What to do When the Lights Go Out

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The prophet Isaiah warns God's people about improperly responding in times of difficulty.

“What to do When the Lights Go Out”
Isaiah 50:10-11
Isaiah 50:10–11 NLT
10 Who among you fears the Lord and obeys his servant? If you are walking in darkness, without a ray of light, trust in the Lord and rely on your God. 11 But watch out, you who live in your own light and warm yourselves by your own fires. This is the reward you will receive from me: You will soon fall down in great torment.
Have you ever experienced a time of intense spiritual darkness? Time when it seemed you could get no word from God? Your prayers seem to get nowhere? Your experience is not peculiar. All of us experience blackout periods in our spiritual lives.
What is darkness? It is when the light is withdrawn.
*Dr. J. Oswald Chambers said “There are times when God withdraws his conscious blessings to teach us to trust him.”
It is during such times that we feel like crying out like Jesus did on the cross.
T. S.: What should we do when we walk through dark times?


Isaiah 50:10a NLT
10 Who among you fears the Lord and obeys his servant? If you are walking in darkness, without a ray of light, trust in the Lord and rely on your God.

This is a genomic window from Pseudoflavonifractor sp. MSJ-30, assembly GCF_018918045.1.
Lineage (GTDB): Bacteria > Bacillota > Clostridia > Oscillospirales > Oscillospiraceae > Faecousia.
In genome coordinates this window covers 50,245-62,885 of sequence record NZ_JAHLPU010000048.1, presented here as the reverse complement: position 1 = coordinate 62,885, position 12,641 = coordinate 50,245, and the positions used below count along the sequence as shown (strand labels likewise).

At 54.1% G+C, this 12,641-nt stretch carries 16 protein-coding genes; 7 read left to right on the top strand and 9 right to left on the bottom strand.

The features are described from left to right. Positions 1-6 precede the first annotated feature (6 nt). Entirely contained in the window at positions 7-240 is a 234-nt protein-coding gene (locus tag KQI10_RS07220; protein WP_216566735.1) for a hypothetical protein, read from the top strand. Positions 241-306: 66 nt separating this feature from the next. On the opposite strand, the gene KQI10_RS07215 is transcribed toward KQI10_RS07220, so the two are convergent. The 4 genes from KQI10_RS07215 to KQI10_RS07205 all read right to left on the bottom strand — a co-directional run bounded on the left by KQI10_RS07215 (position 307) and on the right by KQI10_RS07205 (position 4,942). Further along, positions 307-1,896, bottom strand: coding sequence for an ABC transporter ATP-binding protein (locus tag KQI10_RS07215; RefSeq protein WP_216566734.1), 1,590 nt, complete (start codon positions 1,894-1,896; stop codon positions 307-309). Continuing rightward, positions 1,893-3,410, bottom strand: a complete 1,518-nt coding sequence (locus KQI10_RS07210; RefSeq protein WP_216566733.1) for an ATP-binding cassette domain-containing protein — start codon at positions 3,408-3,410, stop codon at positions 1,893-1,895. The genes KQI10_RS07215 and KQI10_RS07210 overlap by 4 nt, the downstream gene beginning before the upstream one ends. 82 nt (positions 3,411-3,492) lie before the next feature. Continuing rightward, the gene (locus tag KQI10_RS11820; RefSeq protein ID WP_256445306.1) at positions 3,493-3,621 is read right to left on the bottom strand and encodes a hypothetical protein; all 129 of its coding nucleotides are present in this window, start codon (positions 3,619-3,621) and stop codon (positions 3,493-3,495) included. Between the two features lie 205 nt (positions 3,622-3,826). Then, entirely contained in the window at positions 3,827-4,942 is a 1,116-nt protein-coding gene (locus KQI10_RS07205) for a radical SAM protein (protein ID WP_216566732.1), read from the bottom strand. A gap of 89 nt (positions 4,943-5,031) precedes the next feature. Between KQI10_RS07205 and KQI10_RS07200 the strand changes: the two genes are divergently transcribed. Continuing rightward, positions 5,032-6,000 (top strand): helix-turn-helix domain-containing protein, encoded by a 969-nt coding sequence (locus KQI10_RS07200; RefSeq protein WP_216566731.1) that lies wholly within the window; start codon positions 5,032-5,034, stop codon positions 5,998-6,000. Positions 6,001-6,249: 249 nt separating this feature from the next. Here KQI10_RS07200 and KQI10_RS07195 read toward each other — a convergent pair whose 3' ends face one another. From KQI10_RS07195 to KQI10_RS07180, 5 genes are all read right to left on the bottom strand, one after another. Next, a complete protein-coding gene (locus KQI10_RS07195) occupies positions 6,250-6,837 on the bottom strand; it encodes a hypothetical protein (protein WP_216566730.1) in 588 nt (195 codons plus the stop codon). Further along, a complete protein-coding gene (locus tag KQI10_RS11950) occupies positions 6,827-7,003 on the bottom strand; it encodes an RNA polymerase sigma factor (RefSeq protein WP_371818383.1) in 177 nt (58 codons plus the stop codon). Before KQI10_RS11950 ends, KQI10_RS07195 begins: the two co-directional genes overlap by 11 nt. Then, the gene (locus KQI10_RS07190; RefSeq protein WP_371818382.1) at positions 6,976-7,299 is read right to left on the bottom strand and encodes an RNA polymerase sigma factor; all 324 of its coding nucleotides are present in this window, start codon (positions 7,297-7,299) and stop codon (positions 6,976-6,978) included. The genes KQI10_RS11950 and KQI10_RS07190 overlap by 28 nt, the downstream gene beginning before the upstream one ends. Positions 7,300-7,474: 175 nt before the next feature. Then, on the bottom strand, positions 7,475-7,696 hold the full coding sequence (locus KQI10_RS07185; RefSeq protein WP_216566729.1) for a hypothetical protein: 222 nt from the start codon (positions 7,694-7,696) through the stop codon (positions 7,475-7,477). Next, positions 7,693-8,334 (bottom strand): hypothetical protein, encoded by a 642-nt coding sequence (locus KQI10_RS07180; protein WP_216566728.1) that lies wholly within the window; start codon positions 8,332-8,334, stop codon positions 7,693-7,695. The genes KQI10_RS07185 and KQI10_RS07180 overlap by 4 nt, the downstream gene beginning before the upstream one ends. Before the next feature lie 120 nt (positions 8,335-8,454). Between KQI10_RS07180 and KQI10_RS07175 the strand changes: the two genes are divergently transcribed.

A- Trials and difficulties are not indications that you have lost your relationship with the father.
1- Notice who the Lord addresses through his prophet.
a. He addresses the one who “fears the Lord.”
(1) This terminology was used in reference to Old Testament saints.
b. The 2nd qualifier for the person or persons being addressed by the prophet is that this person “obeys the Lord’s servant.”
(1) This identifies the message is for those who not only believe in God, but obey him and obey the teachings of God’s servant.
2- Perilous times and periods of adversity are the common lot of mankind.
a. Scriptures also say that there is no temptation or trial that occurs that is not common to human experience. (1 Cor. 10:13)
1 Corinthians 10:13 NLT
13 The temptations in your life are no different from what others experience. And God is faithful. He will not allow the temptation to be more than you can stand. When you are tempted, he will show you a way out so that you can endure.
3- Suffering and difficulty also come to those who are godly.
a. One clear example of this principle is seen in the life of the Old Testament saint named Job. (Job 1:1-5)
Job 1:1–5 NLT
1 There once was a man named Job who lived in the land of Uz. He was blameless—a man of complete integrity. He feared God and stayed away from evil. 2 He had seven sons and three daughters. 3 He owned 7,000 sheep, 3,000 camels, 500 teams of oxen, and 500 female donkeys. He also had many servants. He was, in fact, the richest person in that entire area. 4 Job’s sons would take turns preparing feasts in their homes, and they would also invite their three sisters to celebrate with them. 5 When these celebrations ended—sometimes after several days—Job would purify his children. He would get up early in the morning and offer a burnt offering for each of them. For Job said to himself, “Perhaps my children have sinned and have cursed God in their hearts.” This was Job’s regular practice.